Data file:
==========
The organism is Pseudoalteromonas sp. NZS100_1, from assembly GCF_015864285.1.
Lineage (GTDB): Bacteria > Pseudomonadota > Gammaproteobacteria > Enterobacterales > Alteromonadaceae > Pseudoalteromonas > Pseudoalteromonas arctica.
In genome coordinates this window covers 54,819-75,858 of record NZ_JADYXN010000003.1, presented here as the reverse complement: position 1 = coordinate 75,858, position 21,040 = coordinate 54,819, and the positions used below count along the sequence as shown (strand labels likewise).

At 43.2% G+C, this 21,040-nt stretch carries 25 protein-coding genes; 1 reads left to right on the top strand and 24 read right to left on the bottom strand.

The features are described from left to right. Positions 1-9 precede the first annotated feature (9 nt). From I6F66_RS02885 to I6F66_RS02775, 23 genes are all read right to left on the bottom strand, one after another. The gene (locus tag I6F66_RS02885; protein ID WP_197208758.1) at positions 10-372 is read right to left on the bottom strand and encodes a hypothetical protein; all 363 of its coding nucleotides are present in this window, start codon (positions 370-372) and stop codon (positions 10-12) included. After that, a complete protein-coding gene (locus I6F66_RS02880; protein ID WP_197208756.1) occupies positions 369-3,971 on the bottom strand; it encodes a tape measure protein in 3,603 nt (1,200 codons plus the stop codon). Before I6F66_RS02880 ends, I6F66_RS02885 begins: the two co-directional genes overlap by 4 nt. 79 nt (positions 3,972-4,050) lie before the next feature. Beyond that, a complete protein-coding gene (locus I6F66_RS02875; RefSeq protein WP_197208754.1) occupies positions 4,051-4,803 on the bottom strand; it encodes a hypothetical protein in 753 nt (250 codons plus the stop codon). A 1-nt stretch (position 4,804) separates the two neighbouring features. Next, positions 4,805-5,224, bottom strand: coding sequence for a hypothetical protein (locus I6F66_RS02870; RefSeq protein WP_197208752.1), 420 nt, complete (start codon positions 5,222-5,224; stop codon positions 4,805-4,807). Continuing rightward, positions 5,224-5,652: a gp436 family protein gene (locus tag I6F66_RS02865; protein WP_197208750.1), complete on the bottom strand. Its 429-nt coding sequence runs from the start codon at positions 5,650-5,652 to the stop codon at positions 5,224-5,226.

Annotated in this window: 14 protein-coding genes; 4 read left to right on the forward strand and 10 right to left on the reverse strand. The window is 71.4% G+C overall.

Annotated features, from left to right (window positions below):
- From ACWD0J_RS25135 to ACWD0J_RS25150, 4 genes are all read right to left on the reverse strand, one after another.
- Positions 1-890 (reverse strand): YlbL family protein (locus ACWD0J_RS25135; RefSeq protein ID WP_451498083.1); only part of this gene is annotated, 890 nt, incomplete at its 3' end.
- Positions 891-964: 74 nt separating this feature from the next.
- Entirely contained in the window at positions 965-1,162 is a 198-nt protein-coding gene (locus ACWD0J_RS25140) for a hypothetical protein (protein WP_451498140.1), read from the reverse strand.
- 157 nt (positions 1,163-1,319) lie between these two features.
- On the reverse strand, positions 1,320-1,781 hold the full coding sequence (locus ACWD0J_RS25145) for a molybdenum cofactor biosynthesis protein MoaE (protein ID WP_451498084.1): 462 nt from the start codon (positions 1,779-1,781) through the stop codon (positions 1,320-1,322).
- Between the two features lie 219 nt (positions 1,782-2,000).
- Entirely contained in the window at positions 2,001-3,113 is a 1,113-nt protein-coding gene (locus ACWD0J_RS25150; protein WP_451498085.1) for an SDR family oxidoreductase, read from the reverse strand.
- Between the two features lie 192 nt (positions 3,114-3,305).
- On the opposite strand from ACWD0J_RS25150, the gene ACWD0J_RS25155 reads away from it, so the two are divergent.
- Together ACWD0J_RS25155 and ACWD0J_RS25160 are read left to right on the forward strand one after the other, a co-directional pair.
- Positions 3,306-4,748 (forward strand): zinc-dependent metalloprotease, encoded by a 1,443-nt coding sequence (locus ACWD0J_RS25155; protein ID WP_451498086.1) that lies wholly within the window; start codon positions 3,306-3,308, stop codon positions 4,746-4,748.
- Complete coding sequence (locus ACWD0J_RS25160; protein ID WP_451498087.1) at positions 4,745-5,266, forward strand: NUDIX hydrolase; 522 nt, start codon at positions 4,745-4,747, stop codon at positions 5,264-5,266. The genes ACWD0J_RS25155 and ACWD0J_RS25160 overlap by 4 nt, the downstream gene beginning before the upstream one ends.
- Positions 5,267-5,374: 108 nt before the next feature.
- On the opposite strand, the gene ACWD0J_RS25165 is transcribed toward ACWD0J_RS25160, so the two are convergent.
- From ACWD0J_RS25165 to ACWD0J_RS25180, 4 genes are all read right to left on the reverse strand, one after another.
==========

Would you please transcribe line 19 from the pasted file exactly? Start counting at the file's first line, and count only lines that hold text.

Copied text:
- Positions 3,306-4,748 (forward strand): zinc-dependent metalloprotease, encoded by a 1,443-nt coding sequence (locus ACWD0J_RS25155; protein ID WP_451498086.1) that lies wholly within the window; start codon positions 3,306-3,308, stop codon positions 4,746-4,748.